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20th February 2020

An historic city centre church in Bristol, which uses the Book of Common Prayer for all its
services, has called on the Prayer Book Society to help it locate and appoint a new priest-in-
charge who is a traditionalist sympathetic to its high-church style of Prayer Book worship.

Located at the heart of the old city, Broad Street’s eighteenth-century Christ Church City is
the only one in the old city still used for regular services. When nearby churches were closed
12 years ago, the name of the Georgian church was extended to embrace their names. Its
full title now is Christ Church with Saint Ewen, All Saints and Saint George.

‘The Book of Common Prayer and the Authorised Version of the Bible are used at all our
services and we are keen to recruit a new incumbent who will be committed to maintaining
that tradition,’ explains churchwarden Roger Metcalfe. ‘With assistance and advice from the
PBS, which encourages rediscovery and use of the majesty and spiritual depth of the 1662
Book of Common Prayer at the heart of the Church of England’s worship, we hope to
achieve that aim soon.’

Regular Sunday services at Christ Church City include Choral Eucharist, Sung Matins and
Sung Evensong, with Holy Communion at lunchtime on Tuesdays and Thursdays.
Consequently, depending on the time of year, the church attracts a mix of local office
workers and tourists as well as its regular Sunday congregations.

‘This church – a long-standing corporate member of the PBS – is an historic gem and we
are well placed to support it at this time of uncertainty,’ says the society’s churches and
clergy coordinator, John Service.

Christ Church City’s strong historic traditions embrace the annual celebration of St George’s
Day on April 23 and Trafalgar Day – a celebration of Vice-Admiral Horatio Nelson’s victory at
the Battle of Trafalgar – on October 21.

In 2011 the church celebrated the 400th anniversary of the King James Bible with a non-stop
round-the-clock public reading of its 1,189 chapters.

The following year it held events marking the 350th anniversary of the 1662 Book of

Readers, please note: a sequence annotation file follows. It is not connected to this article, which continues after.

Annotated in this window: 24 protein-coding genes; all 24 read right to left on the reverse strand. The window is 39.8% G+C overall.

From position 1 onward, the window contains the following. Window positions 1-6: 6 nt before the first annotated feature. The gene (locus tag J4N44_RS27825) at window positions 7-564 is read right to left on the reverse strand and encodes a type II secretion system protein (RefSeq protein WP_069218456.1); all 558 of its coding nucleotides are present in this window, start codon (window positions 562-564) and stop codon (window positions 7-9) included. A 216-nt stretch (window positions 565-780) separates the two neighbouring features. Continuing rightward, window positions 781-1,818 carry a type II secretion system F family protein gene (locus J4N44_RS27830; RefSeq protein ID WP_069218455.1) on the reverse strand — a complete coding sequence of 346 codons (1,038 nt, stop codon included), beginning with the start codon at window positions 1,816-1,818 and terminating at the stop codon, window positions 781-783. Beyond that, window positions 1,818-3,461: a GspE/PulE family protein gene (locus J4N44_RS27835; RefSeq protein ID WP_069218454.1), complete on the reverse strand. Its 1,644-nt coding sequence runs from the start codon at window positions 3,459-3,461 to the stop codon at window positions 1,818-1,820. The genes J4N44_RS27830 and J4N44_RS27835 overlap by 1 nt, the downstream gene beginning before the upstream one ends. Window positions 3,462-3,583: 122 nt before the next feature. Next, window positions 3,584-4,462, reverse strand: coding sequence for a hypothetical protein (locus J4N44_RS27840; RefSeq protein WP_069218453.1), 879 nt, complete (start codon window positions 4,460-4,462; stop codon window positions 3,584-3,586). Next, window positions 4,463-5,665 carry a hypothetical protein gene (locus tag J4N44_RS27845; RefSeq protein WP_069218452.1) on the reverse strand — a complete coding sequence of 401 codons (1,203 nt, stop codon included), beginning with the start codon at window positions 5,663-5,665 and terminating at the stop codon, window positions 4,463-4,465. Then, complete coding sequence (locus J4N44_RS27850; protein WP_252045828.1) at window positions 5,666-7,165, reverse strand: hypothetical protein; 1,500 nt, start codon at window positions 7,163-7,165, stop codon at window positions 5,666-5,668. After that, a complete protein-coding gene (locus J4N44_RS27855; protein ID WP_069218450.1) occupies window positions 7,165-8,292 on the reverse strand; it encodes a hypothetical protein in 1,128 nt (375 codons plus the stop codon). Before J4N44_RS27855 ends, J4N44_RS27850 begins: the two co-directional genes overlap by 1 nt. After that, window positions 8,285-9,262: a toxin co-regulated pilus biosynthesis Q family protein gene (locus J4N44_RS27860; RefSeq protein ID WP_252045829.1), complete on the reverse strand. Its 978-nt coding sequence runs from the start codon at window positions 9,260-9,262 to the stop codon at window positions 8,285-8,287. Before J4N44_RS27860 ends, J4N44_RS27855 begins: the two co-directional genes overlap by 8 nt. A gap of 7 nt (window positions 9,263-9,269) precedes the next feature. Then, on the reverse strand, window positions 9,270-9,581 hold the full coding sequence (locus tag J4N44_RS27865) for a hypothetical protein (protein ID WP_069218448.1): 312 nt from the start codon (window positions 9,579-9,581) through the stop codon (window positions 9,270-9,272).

Common Prayer. They included A Book for All Seasons, a unique exhibition of early and rare
prayer books.

It also staged a re-enactment of a historic Bristol ‘first’ – the procession through the city to
Redcliffe in 1543 when the original Litany written by Thomas Cranmer, Archbishop of
Canterbury, was sung for the first time in English.

Cranmer, who compiled the Prayer Book incorporating his Litany, visited the church which
stood on the site of Christ Church City in 1534.

Other events included a flower festival featuring two dozen displays celebrating life’s special
occasions, including those found in the Book of Common Prayer.

Says Roger: ‘Today’s church, which occupies what is believed to be the oldest religious site
in the City of Bristol, is one of the few still conducting services using the evocative time-
honoured language of both the traditional Book of Common Prayer and The King James

‘We hope our new incumbent will share our sense of the historic as that could help us to
invigorate our appeal to raise £125,000 to replace the 350-year-old Quarter Jacks, the
mechanical figures which struck bells on the church clock in Broad Street every quarter.

‘In 2013, when we took them down for redecoration, we discovered that their poor condition
meant that they could not be used outside again. The church is keen to replace them but a
major fundraising campaign will be needed to achieve this.’

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